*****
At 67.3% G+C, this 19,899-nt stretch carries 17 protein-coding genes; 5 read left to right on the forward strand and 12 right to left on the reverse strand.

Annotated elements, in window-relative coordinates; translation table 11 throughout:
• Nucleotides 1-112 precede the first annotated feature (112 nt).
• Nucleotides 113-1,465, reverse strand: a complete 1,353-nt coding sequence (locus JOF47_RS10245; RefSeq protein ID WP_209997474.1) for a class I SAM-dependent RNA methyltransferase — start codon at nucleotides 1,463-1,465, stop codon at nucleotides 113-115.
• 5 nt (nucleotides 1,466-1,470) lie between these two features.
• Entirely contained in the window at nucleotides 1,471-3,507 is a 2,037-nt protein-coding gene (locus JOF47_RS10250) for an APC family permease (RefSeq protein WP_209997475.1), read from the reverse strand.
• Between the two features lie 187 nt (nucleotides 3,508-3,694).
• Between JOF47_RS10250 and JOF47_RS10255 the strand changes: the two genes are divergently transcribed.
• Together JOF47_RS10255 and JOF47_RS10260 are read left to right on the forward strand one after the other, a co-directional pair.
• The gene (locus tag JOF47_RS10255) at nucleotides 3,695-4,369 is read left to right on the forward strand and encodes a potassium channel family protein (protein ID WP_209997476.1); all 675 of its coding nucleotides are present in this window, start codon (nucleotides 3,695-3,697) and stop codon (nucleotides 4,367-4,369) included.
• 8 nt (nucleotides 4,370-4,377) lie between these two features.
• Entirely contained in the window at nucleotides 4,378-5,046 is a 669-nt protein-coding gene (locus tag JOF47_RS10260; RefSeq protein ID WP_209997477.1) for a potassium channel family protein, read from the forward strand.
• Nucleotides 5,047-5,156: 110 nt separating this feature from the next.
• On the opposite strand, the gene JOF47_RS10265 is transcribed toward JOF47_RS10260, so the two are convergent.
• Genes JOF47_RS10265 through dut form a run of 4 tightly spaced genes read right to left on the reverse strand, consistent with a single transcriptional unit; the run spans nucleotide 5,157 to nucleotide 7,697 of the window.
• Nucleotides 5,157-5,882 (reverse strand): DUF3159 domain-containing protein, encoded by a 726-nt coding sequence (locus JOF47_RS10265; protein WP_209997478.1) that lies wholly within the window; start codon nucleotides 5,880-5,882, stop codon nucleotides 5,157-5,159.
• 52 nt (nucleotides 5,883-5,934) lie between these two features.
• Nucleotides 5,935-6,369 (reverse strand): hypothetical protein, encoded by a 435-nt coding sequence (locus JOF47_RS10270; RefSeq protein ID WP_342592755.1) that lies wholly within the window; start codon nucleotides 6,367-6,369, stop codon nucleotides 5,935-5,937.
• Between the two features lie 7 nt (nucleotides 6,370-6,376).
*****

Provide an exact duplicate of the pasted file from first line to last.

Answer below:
At 67.3% G+C, this 19,899-nt stretch carries 17 protein-coding genes; 5 read left to right on the forward strand and 12 right to left on the reverse strand.

Annotated elements, in window-relative coordinates; translation table 11 throughout:
• Nucleotides 1-112 precede the first annotated feature (112 nt).
• Nucleotides 113-1,465, reverse strand: a complete 1,353-nt coding sequence (locus JOF47_RS10245; RefSeq protein ID WP_209997474.1) for a class I SAM-dependent RNA methyltransferase — start codon at nucleotides 1,463-1,465, stop codon at nucleotides 113-115.
• 5 nt (nucleotides 1,466-1,470) lie between these two features.
• Entirely contained in the window at nucleotides 1,471-3,507 is a 2,037-nt protein-coding gene (locus JOF47_RS10250) for an APC family permease (RefSeq protein WP_209997475.1), read from the reverse strand.
• Between the two features lie 187 nt (nucleotides 3,508-3,694).
• Between JOF47_RS10250 and JOF47_RS10255 the strand changes: the two genes are divergently transcribed.
• Together JOF47_RS10255 and JOF47_RS10260 are read left to right on the forward strand one after the other, a co-directional pair.
• The gene (locus tag JOF47_RS10255) at nucleotides 3,695-4,369 is read left to right on the forward strand and encodes a potassium channel family protein (protein ID WP_209997476.1); all 675 of its coding nucleotides are present in this window, start codon (nucleotides 3,695-3,697) and stop codon (nucleotides 4,367-4,369) included.
• 8 nt (nucleotides 4,370-4,377) lie between these two features.
• Entirely contained in the window at nucleotides 4,378-5,046 is a 669-nt protein-coding gene (locus tag JOF47_RS10260; RefSeq protein ID WP_209997477.1) for a potassium channel family protein, read from the forward strand.
• Nucleotides 5,047-5,156: 110 nt separating this feature from the next.
• On the opposite strand, the gene JOF47_RS10265 is transcribed toward JOF47_RS10260, so the two are convergent.
• Genes JOF47_RS10265 through dut form a run of 4 tightly spaced genes read right to left on the reverse strand, consistent with a single transcriptional unit; the run spans nucleotide 5,157 to nucleotide 7,697 of the window.
• Nucleotides 5,157-5,882 (reverse strand): DUF3159 domain-containing protein, encoded by a 726-nt coding sequence (locus JOF47_RS10265; protein WP_209997478.1) that lies wholly within the window; start codon nucleotides 5,880-5,882, stop codon nucleotides 5,157-5,159.
• 52 nt (nucleotides 5,883-5,934) lie between these two features.
• Nucleotides 5,935-6,369 (reverse strand): hypothetical protein, encoded by a 435-nt coding sequence (locus JOF47_RS10270; RefSeq protein ID WP_342592755.1) that lies wholly within the window; start codon nucleotides 6,367-6,369, stop codon nucleotides 5,935-5,937.
• Between the two features lie 7 nt (nucleotides 6,370-6,376).